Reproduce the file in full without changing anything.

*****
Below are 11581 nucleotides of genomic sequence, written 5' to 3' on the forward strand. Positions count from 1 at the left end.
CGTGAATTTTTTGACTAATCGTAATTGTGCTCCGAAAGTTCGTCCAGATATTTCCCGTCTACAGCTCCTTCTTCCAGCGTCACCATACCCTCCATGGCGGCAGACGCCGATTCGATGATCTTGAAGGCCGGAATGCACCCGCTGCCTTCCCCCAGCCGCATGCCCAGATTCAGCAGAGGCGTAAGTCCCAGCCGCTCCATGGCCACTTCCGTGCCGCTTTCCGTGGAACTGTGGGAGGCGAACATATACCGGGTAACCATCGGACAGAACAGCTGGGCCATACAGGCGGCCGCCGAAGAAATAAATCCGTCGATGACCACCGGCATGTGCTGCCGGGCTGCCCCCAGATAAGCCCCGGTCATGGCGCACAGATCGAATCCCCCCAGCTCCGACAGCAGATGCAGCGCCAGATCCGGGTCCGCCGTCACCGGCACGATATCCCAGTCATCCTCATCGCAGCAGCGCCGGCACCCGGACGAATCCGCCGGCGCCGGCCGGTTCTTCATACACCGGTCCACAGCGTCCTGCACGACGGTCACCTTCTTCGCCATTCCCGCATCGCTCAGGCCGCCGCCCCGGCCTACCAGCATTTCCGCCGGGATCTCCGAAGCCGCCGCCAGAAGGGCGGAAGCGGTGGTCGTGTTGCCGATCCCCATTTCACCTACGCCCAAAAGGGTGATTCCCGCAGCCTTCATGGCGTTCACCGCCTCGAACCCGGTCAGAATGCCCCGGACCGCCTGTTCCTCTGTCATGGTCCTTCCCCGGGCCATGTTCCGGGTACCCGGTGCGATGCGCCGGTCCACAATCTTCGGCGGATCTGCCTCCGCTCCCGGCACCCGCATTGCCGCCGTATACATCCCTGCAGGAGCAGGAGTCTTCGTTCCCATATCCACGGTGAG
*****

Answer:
Below are 11581 nucleotides of genomic sequence, written 5' to 3' on the forward strand. Positions count from 1 at the left end.
CGTGAATTTTTTGACTAATCGTAATTGTGCTCCGAAAGTTCGTCCAGATATTTCCCGTCTACAGCTCCTTCTTCCAGCGTCACCATACCCTCCATGGCGGCAGACGCCGATTCGATGATCTTGAAGGCCGGAATGCACCCGCTGCCTTCCCCCAGCCGCATGCCCAGATTCAGCAGAGGCGTAAGTCCCAGCCGCTCCATGGCCACTTCCGTGCCGCTTTCCGTGGAACTGTGGGAGGCGAACATATACCGGGTAACCATCGGACAGAACAGCTGGGCCATACAGGCGGCCGCCGAAGAAATAAATCCGTCGATGACCACCGGCATGTGCTGCCGGGCTGCCCCCAGATAAGCCCCGGTCATGGCGCACAGATCGAATCCCCCCAGCTCCGACAGCAGATGCAGCGCCAGATCCGGGTCCGCCGTCACCGGCACGATATCCCAGTCATCCTCATCGCAGCAGCGCCGGCACCCGGACGAATCCGCCGGCGCCGGCCGGTTCTTCATACACCGGTCCACAGCGTCCTGCACGACGGTCACCTTCTTCGCCATTCCCGCATCGCTCAGGCCGCCGCCCCGGCCTACCAGCATTTCCGCCGGGATCTCCGAAGCCGCCGCCAGAAGGGCGGAAGCGGTGGTCGTGTTGCCGATCCCCATTTCACCTACGCCCAAAAGGGTGATTCCCGCAGCCTTCATGGCGTTCACCGCCTCGAACCCGGTCAGAATGCCCCGGACCGCCTGTTCCTCTGTCATGGTCCTTCCCCGGGCCATGTTCCGGGTACCCGGTGCGATGCGCCGGTCCACAATCTTCGGCGGATCTGCCTCCGCTCCCGGCACCCGCATTGCCGCCGTATACATCCCTGCAGGAGCAGGAGTCTTCGTTCCCATATCCACGGTGAG